Honey bees are beneficial insects, pollinating many of our crops. However, they can sting and if nests are in inappropriate places they may have to be removed. How to deal with honey bee nests and swarms and prevent bee stings.
Honey bee swarms > if you find a large 'clump' of bees, hanging from a branch or the side of your house, this is likely to be a bee swarm. This is a queen with her new colony looking for a place to build a nest. Contact your local beekeeper (see the National Beekeepers Association swarm collection contact list) and he/she will try and collect the swarm without harming it for use in honey production. The swarm may move on of its own accord within a day or two.
Note: Honey bees are generally not aggressive while swarming. Great care should be taken in treating the entrance to a nest as there is a risk of being stung. It may be advisable to do this operation at night when there is no wasp or bee activity.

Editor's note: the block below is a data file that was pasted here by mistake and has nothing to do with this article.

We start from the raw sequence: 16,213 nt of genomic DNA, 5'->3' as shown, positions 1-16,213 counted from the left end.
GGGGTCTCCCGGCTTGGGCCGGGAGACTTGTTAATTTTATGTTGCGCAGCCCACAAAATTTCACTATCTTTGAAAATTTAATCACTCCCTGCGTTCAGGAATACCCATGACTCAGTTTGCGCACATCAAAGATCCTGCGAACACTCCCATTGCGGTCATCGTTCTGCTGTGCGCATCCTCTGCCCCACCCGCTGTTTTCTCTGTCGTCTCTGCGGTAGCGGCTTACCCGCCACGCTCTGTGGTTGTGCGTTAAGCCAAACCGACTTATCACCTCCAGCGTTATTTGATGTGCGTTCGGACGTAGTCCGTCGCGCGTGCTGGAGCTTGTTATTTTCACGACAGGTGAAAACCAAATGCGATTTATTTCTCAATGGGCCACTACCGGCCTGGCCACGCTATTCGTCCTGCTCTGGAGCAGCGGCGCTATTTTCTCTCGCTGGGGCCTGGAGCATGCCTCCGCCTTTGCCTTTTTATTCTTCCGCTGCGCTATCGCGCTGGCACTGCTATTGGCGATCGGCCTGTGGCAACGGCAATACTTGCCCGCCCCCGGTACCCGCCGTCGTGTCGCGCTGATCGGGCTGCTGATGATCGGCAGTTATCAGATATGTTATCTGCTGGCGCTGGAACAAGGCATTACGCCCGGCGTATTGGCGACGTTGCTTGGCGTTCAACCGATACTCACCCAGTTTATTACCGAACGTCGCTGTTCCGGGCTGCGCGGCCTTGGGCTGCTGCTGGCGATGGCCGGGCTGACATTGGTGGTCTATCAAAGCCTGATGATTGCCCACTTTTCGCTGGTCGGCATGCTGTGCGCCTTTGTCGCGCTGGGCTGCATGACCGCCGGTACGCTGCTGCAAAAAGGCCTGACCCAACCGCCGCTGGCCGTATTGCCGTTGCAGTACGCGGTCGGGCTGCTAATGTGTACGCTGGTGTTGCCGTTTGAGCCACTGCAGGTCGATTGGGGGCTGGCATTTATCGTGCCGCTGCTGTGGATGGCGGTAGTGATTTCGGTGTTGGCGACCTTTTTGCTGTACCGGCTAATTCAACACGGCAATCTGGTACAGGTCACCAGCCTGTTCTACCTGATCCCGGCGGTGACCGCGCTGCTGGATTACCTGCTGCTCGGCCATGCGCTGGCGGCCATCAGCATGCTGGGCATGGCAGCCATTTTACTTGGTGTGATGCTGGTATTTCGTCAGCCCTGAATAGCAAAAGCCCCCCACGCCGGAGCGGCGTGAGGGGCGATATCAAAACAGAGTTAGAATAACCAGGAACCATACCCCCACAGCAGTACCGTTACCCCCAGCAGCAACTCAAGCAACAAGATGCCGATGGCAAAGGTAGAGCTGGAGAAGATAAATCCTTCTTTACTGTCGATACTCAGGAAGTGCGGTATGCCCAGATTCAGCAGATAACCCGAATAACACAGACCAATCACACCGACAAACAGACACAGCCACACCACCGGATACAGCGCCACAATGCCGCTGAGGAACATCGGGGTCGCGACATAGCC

Nests > Only control honey bees as a last resort. The nests of wasps and bees generally have only one entrance/exit. If this can be identified the colony can be destroyed by sprinkling or puffing the apicide NO Wasps Eliminator powder into the entrance. The workers will then pick up the dust as they enter the nest and take it inside where it will kill larvae and queens.
Note: The problems caused by honey bee colonies that have had time to build a nest are not likely to be solved using insecticide alone because the honey store in the nest will continue to attract bees and wasps. The honey store must be removed or sealed up following destruction of the colony.
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